Day 3: Kitale to Kapsokwony, Kenya

We met for breakfast at 7am, departed from Kitale Club, Kitale at 8.30 and arrived at our first shoot of the trip – Kapsokwony Kenya, 56 kilometers from Kitale. We drove onto the athletic grounds of Chesamis High School to record four groups. Our fixer was ’50 Cows’ – clearly taken from 50 Cent, but taking the Kalenjin love of cattle to a new level. 50 Cows is a local journalist and student at United States International University (USIU).

The Music Groups

Ben Kisinja

First up for recording was Ben Kisinja, a wonderful guitarist in the typical Kalenjin style.  Tabu describes this style as very traditional and the way of singing is very unique to the Sabaot clan of the Kalenjin.  The guitar is called a burkandit, and is a homemade guitar somewhat resembling the Nyatiti of the Luo.   He was joined by a percussionist who played the karachimek, which is essentially two sticks on the ground played by two sticks.  Tabu first met Ben in 2007, when working on Spotlight on Kenya Music Vol.4.  He sang a song called ‘Kiseete’ on the album. (Interestingly, our second group today,  Chebonet, played Kiseete, which is clearly a communal song of this community).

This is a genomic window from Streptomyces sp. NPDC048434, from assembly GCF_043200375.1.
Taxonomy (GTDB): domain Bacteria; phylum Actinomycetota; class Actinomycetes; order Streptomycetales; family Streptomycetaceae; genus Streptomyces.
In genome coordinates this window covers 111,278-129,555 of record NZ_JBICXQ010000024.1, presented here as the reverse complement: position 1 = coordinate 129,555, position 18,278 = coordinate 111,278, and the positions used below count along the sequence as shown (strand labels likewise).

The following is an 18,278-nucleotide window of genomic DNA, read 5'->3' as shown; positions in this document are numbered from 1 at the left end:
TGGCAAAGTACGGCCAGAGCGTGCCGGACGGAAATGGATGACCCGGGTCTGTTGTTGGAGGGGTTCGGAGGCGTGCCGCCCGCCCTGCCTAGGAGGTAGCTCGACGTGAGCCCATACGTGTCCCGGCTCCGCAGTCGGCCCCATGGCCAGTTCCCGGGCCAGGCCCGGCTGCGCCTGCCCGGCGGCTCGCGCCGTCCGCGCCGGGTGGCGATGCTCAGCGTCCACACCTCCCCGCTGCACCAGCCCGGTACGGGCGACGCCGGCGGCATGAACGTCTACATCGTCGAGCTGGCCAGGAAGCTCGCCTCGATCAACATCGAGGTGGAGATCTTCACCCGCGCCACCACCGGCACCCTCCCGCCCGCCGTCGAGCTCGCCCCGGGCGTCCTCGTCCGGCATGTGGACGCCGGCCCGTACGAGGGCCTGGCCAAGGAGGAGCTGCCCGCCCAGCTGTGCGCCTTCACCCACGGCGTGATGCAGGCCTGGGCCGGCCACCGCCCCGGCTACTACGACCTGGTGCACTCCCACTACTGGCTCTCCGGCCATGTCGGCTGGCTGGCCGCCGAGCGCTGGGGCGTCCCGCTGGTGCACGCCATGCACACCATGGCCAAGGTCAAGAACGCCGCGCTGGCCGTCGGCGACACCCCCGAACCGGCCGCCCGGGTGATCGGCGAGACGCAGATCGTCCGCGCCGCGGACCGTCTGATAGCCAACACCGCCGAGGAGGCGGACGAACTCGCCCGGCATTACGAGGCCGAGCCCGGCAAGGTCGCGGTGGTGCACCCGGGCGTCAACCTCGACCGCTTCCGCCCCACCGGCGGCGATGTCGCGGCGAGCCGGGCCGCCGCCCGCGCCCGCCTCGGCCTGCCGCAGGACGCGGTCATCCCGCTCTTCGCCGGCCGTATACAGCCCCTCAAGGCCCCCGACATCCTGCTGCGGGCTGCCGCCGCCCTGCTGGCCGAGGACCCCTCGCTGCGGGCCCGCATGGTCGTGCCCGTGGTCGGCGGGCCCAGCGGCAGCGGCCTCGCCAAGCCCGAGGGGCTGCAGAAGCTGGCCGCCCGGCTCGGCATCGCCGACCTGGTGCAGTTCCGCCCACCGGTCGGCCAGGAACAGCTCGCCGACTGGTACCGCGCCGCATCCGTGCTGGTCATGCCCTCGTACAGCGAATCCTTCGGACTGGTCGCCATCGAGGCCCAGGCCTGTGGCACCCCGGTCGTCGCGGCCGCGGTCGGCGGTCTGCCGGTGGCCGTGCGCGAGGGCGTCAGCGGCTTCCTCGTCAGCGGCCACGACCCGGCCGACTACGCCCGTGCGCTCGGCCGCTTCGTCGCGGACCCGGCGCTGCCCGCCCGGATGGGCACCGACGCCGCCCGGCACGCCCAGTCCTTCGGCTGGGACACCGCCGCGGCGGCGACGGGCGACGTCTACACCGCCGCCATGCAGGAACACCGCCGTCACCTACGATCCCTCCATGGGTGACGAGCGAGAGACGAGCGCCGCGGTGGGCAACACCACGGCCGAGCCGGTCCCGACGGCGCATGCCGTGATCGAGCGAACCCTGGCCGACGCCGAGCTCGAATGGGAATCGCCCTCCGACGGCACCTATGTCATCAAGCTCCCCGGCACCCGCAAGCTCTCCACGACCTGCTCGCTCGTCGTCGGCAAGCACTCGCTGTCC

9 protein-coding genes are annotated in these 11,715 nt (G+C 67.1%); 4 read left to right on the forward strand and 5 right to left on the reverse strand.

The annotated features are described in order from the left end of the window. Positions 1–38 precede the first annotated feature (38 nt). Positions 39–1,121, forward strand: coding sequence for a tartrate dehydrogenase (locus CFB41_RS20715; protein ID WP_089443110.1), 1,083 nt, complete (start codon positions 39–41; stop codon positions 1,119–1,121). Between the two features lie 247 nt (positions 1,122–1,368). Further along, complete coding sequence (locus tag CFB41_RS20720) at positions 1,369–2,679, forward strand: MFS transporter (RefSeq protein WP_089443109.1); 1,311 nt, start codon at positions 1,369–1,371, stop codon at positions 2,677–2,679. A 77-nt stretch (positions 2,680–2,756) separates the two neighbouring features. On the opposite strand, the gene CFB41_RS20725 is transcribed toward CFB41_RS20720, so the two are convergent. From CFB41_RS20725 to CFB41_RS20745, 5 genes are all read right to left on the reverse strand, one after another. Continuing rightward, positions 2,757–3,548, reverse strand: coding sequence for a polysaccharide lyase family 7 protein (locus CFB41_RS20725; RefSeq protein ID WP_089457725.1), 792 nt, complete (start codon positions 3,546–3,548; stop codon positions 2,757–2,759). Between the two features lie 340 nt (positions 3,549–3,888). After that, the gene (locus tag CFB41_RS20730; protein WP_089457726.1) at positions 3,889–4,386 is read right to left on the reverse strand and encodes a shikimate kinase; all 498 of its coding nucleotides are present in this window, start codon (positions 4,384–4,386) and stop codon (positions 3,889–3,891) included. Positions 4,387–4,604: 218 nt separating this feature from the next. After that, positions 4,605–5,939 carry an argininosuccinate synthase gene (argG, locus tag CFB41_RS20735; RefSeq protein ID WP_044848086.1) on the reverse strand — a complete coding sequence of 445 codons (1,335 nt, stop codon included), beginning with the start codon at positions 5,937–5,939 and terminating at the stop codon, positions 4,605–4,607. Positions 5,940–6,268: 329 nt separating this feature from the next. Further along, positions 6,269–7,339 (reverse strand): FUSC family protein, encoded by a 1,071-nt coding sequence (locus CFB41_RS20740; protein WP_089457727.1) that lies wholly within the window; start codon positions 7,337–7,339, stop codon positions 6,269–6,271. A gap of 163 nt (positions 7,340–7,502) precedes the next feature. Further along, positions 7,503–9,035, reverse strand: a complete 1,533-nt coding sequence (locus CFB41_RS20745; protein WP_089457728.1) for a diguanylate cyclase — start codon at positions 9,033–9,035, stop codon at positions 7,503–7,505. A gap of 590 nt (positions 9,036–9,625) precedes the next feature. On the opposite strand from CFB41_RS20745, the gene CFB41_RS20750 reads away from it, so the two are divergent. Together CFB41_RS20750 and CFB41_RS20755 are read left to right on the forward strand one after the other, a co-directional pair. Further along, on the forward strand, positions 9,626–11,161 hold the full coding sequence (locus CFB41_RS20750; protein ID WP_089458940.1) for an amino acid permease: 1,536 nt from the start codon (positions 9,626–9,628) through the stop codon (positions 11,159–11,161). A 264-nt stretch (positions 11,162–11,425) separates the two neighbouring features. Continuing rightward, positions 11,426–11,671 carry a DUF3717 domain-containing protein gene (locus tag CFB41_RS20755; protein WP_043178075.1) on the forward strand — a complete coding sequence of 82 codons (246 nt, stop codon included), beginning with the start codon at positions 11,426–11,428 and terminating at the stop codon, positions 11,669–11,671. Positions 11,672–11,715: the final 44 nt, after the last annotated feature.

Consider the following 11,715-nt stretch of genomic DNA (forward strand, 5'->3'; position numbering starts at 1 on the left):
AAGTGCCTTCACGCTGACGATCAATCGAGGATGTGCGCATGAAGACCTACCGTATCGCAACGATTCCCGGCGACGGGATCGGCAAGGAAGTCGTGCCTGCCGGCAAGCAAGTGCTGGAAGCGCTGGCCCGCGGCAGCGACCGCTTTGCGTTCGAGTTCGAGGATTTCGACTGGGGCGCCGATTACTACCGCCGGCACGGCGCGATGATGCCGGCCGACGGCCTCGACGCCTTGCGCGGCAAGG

Ben recorded 8 tracks with us, including a fantastic Influences track with Eddie Grey, a musician who joined Ketebul Music in 2011.

Please click here to read the meaning behind Ben’s songs: Song Translations of Ben Kisinja


Our second group was Chebonet, a traditional folk group with several percussionists and a wonderful young lead female vocalist.  They were a great choral group with some wonderful dancing using shields and spears.   Again, Eddie stepped in for an Influences session with a subgroup to record.

Please click here to read the meaning behind the songs of the Chebonet group: Song translations of Chebonet


We then recorded Teriet, a guitarist with a wonderful acoustic guitar with a lot of miles.   His best song was ‘Sigerer’.  Kathy interviewed him about all his songs and this is a classic (to go to  Kathy’s Blog on Songs from Day 1, click here).  Sigerer tells the story of two bulls in Teriet’s family that we were stolen and taken to Uganda.   The family dog was able to follow the scent and led a posse of 20 armed men 75kms to a butchers where sadly one bull had been killed. The surviving bull, Sigerer, was re-taken and brought back to Kitale.  In celebration, the owner slaughtered poor Sigerer to feed the posse.   As Kathy pointed out to Teriet, the real hero of the song was the dog, not poor Sigerer, who’s sole role was really to walk to Uganda and back and die.


Finally, we recorded the ill-fated Masirtarit, a wonderful female folk choir with great songs.  They had waited all day for their turn only to find the rain arrived to join them.  We did record one wonderful take which will be part of Singing Wells, but they deserved far more.



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